Learn to code for data analysis
Learn to code for data analysis

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Learn to code for data analysis

Week 3: Cleaning up our act Part 1

Introduction

Welcome to Week 3.

Please note: in the following video, where reference is made to a study ‘week’, this corresponds to Weeks 3 and 4 of this course.

Download this video clip.Video player: new_lcdab_w3_intro.mp4
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Transcript

RUTH ALEXANDER:
Hello again.
In the previous week the data you looked at was quite tidy ready to be analysed. Unfortunately it's often the case that data is published in a form that you can't immediately start to work with. For example, numbers and dates may be in inconsistent formats, textual data may contain spurious characters and there may even be missing or nonsensical data, for example due to a typo. Such data is often referred to as 'dirty data' and it needs to be put through a process known unsurprisingly as data cleaning or data cleansing before it can be analysed. Data cleaning is often a substantial but unglamorous part of data analysis. I've been talking to someone who does this as part of his job.
DAVID GOODY:
My work at the moment is looking at a wide range of schools data to predict when they might be having issues with financial problems. This allows us to work with them early on and help resolve problems that otherwise might escalate.
We use a range of statistical techniques to do this from standard linear progression approaches through to more advanced data science techniques but with all of these if the data's quality is poor this will lead to spurious results and you might lead to the wrong conclusions.
RUTH ALEXANDER:
What's the first thing you do when you start working with data?
DAVID GOODY:
The first thing we do is see whether the data sets are complete or not. With a lot of the data sets we work with we may well find these won't cover all schools and in some cases it won't just show up as a missing value, it might show up as a zero or something that might look like you have got a valid result. So we need to analyse through these, find where that missing data is and then work out whether we exclude those schools from our analysis and predictive modelling when we're setting things up or replace them with averages or values from previous years.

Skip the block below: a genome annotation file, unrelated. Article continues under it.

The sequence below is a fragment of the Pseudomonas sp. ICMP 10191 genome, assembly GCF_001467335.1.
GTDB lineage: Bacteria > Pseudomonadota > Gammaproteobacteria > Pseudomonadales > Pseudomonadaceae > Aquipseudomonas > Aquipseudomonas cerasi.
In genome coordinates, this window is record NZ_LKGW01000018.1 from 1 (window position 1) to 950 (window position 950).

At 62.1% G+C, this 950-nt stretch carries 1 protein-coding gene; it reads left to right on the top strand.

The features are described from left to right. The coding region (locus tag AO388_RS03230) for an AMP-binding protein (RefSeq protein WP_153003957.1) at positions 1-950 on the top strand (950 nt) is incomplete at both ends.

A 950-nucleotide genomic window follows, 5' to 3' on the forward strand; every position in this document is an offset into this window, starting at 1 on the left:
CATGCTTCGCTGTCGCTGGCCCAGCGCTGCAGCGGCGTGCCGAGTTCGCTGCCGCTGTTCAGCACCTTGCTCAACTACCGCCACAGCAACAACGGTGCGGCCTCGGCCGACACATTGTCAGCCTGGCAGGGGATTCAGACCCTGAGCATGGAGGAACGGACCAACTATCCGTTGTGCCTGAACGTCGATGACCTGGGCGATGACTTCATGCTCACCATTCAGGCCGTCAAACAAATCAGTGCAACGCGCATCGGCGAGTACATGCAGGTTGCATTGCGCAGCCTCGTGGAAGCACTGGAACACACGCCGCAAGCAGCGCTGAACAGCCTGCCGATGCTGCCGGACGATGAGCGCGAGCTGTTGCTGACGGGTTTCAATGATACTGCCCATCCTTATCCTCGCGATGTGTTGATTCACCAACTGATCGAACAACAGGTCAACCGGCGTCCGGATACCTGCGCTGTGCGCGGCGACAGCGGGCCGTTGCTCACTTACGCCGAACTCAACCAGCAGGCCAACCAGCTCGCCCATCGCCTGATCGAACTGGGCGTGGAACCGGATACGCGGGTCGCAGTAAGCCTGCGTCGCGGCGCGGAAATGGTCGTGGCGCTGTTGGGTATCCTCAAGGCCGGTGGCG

RUTH ALEXANDER:
What other data quality checks do you do?
DAVID GOODY:
Once we've worked out whether the data is complete or not we then look at whether the data is sort of trustworthy and okay for us to use. The issues might be obvious if we have a pupil who's a hundred and twelve years old we've probably got an issue there, what's happened there is someone might have entered a date of birth as 1902 rather than 2002. In other cases things will be more subtle and we need to look at the distribution of results to work out where the data might be misleading and then again make these decisions of whether we try and exclude those results from our analysis or replace them with more sensible values.
RUTH ALEXANDER:
Are there any other things you do once you're happy the data is accurate?
DAVID GOODY:
In some cases the data's in the wrong format for us to work with. We've been doing quite a bit of geographical mapping work recently. The EduBase database we use that has information on schools records their location using a coordinate system known as 'northing and easting' whereas the computer programmes we've been using want them in latitude and longitude. So there we have to convert the data from one coordinate system to another and then check the information we've got at the end is still accurate.
RUTH ALEXANDER:
What processes do you have for managing data quality?
DAVID GOODY:
We've got quite a detailed quality assurance procedure within the department and with how we document this work. For, depending on the importance and complexity of the piece of work, we may find that it goes from simple sense checking and comparing against similar results through to someone parallel running the entire piece of work and by having these processes in place it allows us to have confidence in the data that we work with.
RUTH ALEXANDER:
This week you'll learn some simple approaches to cleaning data. Once the data's clean a picture is worth a thousand words, so you'll be producing your first chart with, as you guessed, one line of code. Enjoy the week.
End transcript
 
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In Week 1 and 2 you worked on a dataset that combined two different World Health Organization datasets: population and the number of deaths due to tuberculosis.

They could be combined because they share a common attribute: the countries. This week you will learn the techniques behind the creation of such a combined dataset.

LCDAB_1

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